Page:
(HealthDay News) — Ibrutinib is associated with an increased risk for new or worsened hypertension in patients treated for B-cell malignancies, according to a study published online Oct. 3 in Blood.
Tyler Dickerson, Ph.D., from The Ohio State University in Columbus, and colleagues examined the incidence of new/incident or worsened hypertension among 562 patients treated with ibrutinib for B-cell malignancies. The association of hypertension following initiation of ibrutinib with the development of other major adverse cardiovascular events (MACE), including arrhythmias, myocardial infarction, stroke, heart failure, and cardiovascular death, was examined.
The researchers found that during a median of 30 months, 78.3 percent of ibrutinib users developed new or worsened hypertension (mean systolic blood pressure increase, 5.2 mm Hg). In 71.6 percent of ibrutinib users, new hypertension developed (467 observed versus 39 Framingham-heart predicted cases per 1,000 person-years); the time-to-50 percent cumulative incidence was 4.2 months. Overall, 17.7 percent of those without preceding hypertension developed high-grade hypertension (blood pressure greater than 160/100 mm Hg). New or worsened hypertension following initiation of ibrutinib was associated with increased MACE in a multivariable analysis including known predictors of MACE (hazard ratio, 2.17). Initiation of antihypertensive agents was associated with a reduced risk for MACE (hazard ratio, 0.40).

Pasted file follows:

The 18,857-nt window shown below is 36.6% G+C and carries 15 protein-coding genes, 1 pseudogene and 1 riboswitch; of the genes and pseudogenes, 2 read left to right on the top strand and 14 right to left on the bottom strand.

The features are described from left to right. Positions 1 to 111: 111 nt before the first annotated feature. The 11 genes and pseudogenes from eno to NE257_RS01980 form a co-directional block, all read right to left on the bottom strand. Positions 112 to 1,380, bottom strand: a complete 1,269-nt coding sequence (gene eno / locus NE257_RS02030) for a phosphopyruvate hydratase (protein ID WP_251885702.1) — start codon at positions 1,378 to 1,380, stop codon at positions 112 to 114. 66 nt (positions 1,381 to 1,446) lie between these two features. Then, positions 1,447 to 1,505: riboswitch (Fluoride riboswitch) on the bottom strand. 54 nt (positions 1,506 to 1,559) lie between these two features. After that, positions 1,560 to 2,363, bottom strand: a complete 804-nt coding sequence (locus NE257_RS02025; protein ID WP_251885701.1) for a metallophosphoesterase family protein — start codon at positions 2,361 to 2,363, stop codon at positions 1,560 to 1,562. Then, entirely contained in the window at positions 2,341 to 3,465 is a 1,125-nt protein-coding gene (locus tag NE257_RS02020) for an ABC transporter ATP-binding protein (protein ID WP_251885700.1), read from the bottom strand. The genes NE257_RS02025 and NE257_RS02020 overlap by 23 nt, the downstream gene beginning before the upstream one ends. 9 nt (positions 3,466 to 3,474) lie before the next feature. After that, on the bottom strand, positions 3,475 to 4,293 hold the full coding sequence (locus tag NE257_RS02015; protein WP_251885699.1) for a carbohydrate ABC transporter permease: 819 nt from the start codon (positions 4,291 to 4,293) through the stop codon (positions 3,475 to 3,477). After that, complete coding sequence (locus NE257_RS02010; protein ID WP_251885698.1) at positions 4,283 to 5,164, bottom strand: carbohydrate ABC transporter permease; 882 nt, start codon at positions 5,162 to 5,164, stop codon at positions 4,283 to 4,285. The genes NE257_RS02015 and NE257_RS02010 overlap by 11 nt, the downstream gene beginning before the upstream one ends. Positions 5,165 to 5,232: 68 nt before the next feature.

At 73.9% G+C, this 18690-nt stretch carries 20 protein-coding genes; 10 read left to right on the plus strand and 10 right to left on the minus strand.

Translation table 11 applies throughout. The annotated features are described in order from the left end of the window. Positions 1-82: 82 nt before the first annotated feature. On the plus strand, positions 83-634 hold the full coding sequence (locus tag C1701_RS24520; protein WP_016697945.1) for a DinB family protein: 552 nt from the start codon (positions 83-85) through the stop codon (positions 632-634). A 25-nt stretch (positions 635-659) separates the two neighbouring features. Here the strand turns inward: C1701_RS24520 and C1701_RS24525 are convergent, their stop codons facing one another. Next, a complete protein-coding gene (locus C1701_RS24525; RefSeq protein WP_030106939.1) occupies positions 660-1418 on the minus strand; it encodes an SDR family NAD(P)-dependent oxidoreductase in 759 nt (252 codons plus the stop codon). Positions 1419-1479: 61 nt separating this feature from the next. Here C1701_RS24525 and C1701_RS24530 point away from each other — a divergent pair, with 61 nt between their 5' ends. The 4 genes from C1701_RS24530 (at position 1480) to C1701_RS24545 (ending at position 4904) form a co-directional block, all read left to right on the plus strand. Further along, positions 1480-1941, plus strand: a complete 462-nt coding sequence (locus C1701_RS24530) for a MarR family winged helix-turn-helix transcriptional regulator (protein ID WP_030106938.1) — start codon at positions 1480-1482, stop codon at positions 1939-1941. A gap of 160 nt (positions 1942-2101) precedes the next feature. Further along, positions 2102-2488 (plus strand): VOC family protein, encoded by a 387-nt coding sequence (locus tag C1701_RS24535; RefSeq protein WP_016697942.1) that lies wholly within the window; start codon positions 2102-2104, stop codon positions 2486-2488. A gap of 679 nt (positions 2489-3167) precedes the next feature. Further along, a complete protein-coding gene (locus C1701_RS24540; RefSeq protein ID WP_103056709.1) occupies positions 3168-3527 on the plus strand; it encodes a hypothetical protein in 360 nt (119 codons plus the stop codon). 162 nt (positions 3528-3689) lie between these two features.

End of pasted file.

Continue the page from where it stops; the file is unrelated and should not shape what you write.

“Given the expected continued increase in ibrutinib use, further studies characterizing the mechanisms, treatment, and implications of hypertension during ibrutinib use are needed,” the authors write.
Several authors disclosed financial ties to the pharmaceutical industry.